Volume Editor:
Against the backdrop of an insurgent far right and numerous deadly neo-Nazi attacks, various cultural practitioners have written far-right violence into Germany’s collective memory and imagined more inclusive futures in its wake. This volume explores contemporary examples from literature, music, theatre, film, television and art that respond to this situation. They demonstrate that, alongside the ways in which art expands the public sphere in terms of what is said and who is heard, aesthetic questions of how artistic works are presented are a crucial part of how they open up new perspectives.
When Dorothy Hewett joked about needing a face-lift and sex-change to improve her standing, she drew attention to forces that shaped the production and reception of her drama. Drawing on production of her plays over four decades, and interviews with Hewett’s collaborators, this book reveals how cultural memories in theatre solidify and dissolve.
Viewing theatre production as a mode of remembrance, Beaglehole grapples with Hewett as a divisive figure who was ahead of a conservative Australia. Revisiting frequently produced plays, including chapters on The Man from Mukinupin and The Chapel Perilous, as well as rarely-produced works, including Nowhere and The Tatty Hollow Story, this book articulates the ongoing relevance of Hewett’s drama to the history of theatre in Australia.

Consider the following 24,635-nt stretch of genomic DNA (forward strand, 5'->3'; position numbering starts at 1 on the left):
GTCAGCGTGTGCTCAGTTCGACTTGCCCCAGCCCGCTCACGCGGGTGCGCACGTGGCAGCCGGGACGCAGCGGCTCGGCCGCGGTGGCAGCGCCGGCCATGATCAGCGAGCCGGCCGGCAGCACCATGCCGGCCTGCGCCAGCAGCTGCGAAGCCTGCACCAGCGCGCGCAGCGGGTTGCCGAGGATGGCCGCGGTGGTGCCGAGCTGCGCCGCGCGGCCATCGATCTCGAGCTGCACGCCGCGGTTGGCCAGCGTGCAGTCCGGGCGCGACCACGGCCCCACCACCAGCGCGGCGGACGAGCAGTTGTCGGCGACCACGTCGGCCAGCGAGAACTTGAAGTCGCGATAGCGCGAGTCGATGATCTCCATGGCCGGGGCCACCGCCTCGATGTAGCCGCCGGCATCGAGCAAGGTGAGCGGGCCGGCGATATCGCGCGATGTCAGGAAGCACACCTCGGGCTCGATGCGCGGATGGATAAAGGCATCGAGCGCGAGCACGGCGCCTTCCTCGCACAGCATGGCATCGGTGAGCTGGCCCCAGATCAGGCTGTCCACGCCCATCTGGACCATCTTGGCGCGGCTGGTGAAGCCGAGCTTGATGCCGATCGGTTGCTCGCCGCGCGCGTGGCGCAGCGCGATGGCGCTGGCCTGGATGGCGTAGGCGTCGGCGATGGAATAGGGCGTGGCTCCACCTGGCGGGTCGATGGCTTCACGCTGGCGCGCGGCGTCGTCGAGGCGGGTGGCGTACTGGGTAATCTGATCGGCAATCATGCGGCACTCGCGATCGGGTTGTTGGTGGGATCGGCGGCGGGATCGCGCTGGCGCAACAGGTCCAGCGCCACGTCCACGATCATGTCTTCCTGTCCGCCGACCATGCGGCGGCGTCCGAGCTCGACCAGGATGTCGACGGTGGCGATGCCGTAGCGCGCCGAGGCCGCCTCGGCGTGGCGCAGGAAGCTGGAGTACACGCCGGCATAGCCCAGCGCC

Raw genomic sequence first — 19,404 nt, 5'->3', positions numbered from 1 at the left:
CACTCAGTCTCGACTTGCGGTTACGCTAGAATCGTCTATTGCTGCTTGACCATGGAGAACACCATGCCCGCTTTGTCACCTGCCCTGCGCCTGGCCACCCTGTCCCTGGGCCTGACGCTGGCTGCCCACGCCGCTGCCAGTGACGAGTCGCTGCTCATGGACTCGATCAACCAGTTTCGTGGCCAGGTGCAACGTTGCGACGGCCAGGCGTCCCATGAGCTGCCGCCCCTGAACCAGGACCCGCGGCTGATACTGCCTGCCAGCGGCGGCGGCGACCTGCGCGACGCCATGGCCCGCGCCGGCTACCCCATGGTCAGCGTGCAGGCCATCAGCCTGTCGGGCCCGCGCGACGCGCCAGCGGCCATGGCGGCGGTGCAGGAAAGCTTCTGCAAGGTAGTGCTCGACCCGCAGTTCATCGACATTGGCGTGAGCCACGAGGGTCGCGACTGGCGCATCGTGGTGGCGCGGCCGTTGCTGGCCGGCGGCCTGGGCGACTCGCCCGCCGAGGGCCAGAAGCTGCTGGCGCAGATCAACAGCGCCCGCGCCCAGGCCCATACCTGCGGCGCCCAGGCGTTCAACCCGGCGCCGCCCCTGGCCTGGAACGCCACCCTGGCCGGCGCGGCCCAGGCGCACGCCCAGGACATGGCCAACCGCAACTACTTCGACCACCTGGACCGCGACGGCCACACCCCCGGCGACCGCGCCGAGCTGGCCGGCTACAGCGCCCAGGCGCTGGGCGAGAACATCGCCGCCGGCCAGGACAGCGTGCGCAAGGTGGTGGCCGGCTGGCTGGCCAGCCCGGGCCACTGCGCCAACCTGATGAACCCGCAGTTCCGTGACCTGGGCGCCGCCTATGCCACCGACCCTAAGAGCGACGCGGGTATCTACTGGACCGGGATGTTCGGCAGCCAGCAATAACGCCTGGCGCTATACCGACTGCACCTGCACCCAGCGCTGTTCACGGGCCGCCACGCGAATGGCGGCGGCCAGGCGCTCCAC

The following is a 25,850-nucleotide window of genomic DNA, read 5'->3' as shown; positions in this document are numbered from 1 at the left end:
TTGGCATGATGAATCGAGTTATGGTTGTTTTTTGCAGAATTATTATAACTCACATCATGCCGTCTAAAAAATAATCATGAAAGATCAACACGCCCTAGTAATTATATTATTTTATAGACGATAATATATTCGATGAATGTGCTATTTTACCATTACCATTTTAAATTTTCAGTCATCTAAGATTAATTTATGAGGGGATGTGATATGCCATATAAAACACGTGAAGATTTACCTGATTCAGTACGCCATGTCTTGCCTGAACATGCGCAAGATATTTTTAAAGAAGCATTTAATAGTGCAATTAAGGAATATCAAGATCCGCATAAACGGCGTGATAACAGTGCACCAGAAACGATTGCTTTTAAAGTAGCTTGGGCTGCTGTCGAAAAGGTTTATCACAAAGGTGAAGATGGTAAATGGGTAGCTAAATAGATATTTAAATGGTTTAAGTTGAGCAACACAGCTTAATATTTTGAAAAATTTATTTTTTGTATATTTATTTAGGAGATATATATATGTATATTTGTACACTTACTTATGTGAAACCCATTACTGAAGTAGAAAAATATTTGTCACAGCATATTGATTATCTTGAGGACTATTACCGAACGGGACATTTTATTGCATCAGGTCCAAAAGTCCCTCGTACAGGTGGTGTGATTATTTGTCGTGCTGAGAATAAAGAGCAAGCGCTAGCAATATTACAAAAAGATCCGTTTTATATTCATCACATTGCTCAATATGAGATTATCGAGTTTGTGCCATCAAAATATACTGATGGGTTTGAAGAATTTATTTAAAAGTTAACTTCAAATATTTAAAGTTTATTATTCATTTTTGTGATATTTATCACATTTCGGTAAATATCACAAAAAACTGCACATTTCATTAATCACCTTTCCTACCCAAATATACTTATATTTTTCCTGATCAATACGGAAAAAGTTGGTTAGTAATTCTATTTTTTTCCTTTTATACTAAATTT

Author:
Dreamwork for Dramatic Writing: Dreamwrighting for Stage and Screen teaches you how to use your dreams, content, form, and structure, to write surprisingly unique new drama for film and stage. It is an exciting departure from traditional linear, dramatic technique, and addresses both playwriting and screenwriting, as the profession is increasingly populated by writers who work in both stage and screen. Developed through 25 years of teaching award-winning playwrights in the University of Missouri’s Writing for Performance Program, and based upon the phenomenological research of renowned performance theorist Bert O. States, this book offers a foundational, step-by-step organic guide to non-traditional, non-linear technique that will help writers beat clichéd, tired dramatic writing and provides stimulating new exercises to transform their work.
Brill’s Companion to Ancient Greek and Roman Warfare on Film is the first volume exclusively dedicated to the study of a theme that informs virtually every reimagining of the classical world on the big screen: armed conflict. Through a vast array of case studies, from the silent era to recent years, the collection traces cinema’s enduring fascination with battles and violence in antiquity and explores the reasons, both synchronic and diachronic, for the central place that war occupies in celluloid Greece and Rome. Situating films in their artistic, economic, and sociopolitical context, the essays cast light on the industrial mechanisms through which the ancient battlefield is refashioned in cinema and investigate why the medium adopts a revisionist approach to textual and visual sources.